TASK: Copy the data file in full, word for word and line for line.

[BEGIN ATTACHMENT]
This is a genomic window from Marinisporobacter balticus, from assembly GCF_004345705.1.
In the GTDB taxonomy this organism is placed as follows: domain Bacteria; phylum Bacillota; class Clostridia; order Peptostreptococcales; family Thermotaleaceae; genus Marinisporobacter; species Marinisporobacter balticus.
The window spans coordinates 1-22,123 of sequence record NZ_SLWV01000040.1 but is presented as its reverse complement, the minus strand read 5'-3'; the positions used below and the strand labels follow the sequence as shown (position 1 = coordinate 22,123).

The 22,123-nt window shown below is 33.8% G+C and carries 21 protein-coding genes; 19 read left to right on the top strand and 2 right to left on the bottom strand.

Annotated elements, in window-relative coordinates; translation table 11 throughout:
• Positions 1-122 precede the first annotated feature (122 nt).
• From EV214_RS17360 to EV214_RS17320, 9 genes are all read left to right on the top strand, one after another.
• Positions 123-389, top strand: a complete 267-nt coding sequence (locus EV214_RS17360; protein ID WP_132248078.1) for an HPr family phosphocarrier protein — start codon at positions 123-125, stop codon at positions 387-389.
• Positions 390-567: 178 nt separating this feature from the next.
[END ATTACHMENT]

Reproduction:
This is a genomic window from Marinisporobacter balticus, from assembly GCF_004345705.1.
In the GTDB taxonomy this organism is placed as follows: domain Bacteria; phylum Bacillota; class Clostridia; order Peptostreptococcales; family Thermotaleaceae; genus Marinisporobacter; species Marinisporobacter balticus.
The window spans coordinates 1-22,123 of sequence record NZ_SLWV01000040.1 but is presented as its reverse complement, the minus strand read 5'-3'; the positions used below and the strand labels follow the sequence as shown (position 1 = coordinate 22,123).

The 22,123-nt window shown below is 33.8% G+C and carries 21 protein-coding genes; 19 read left to right on the top strand and 2 right to left on the bottom strand.

Annotated elements, in window-relative coordinates; translation table 11 throughout:
• Positions 1-122 precede the first annotated feature (122 nt).
• From EV214_RS17360 to EV214_RS17320, 9 genes are all read left to right on the top strand, one after another.
• Positions 123-389, top strand: a complete 267-nt coding sequence (locus EV214_RS17360; protein ID WP_132248078.1) for an HPr family phosphocarrier protein — start codon at positions 123-125, stop codon at positions 387-389.
• Positions 390-567: 178 nt separating this feature from the next.